Rabies is a disease caused by a virus affecting the central nervous system. In most cases, unvaccinated dogs infect people through bites as the virus spreads in their saliva. You can also get infected if you have a scratch or another wound and it comes into direct contact with an infected dog’s saliva. Wild animals can have rabies as well but it’s rarely transmitted to people.

If you get infected, the incubation period (time from infection to the first symptoms appearing) for rabies is usually two to three months but can be shorter or a lot longer – up to one year. First symptoms include fever and pain accompanied by tingling or burning sensations around the wound site. As the virus attacks the central nervous system, it causes inflammation of the brain and spinal cord. The disease is incurable and most cases lead to death.

There are two forms of rabies:

  • Furious rabies – as the name suggests, it produces dramatic symptoms, such as hyperactivity, excitable behaviour, hallucinations, poor coordination, hydrophobia (fear of water) and aerophobia (fear of fresh air or drafts). After several days, it results in fatal cardio-respiratory arrest (irreversible heart and lung failure).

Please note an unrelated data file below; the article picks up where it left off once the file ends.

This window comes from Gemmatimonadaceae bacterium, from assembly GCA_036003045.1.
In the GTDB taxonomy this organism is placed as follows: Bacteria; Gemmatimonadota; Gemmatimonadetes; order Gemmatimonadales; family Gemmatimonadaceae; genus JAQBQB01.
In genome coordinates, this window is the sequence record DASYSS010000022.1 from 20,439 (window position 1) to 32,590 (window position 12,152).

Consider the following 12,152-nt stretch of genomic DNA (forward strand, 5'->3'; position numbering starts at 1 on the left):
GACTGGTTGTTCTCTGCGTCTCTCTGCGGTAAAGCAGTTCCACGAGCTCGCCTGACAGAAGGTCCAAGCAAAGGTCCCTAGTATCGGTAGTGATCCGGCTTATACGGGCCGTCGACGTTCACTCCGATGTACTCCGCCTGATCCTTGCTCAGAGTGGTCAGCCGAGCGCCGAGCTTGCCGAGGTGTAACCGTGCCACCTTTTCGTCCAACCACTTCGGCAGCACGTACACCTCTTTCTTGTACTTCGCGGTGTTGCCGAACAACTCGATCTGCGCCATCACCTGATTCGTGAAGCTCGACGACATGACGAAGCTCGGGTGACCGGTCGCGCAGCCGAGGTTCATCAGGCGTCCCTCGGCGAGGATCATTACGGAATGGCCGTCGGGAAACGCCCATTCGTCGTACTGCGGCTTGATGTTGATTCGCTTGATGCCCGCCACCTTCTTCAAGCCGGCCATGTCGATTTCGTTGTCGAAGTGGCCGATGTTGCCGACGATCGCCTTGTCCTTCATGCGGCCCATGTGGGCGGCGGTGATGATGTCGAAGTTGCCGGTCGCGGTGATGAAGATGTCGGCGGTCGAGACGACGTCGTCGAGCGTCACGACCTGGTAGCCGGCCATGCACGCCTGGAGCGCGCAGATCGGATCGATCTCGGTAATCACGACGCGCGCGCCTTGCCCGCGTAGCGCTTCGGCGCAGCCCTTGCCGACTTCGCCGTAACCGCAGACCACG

• Paralytic rabies develops more slowly but it’s also devastating. Starting from the wound site, muscles gradually become paralysed until the person falls into a coma and eventually dies. 

There is no cure but if you get bitten by a suspected rabid animal (an animal ill with rabies), there’s something called post-exposure prophylaxis and it’s the emergency treatment for such cases. Its main aim is to prevent the virus from entering the central nervous system. Depending on the severity of the wound, it may include thorough washing of the wound with water and soap for at least 15 minutes, local disinfectant treatment, a course of rabies vaccine and the administration of rabies immunoglobulin or monoclonal antibodies into the wound.

Even though rabies vaccine exists, it’s not routinely administered because it only protects you from rabies for one to two years. It is recommended for people who work with animals in high-risk places and those who travel to or live in areas where rabies is more widespread.  The best strategy to avoid rabies infection is regular vaccination of all dogs, including puppies.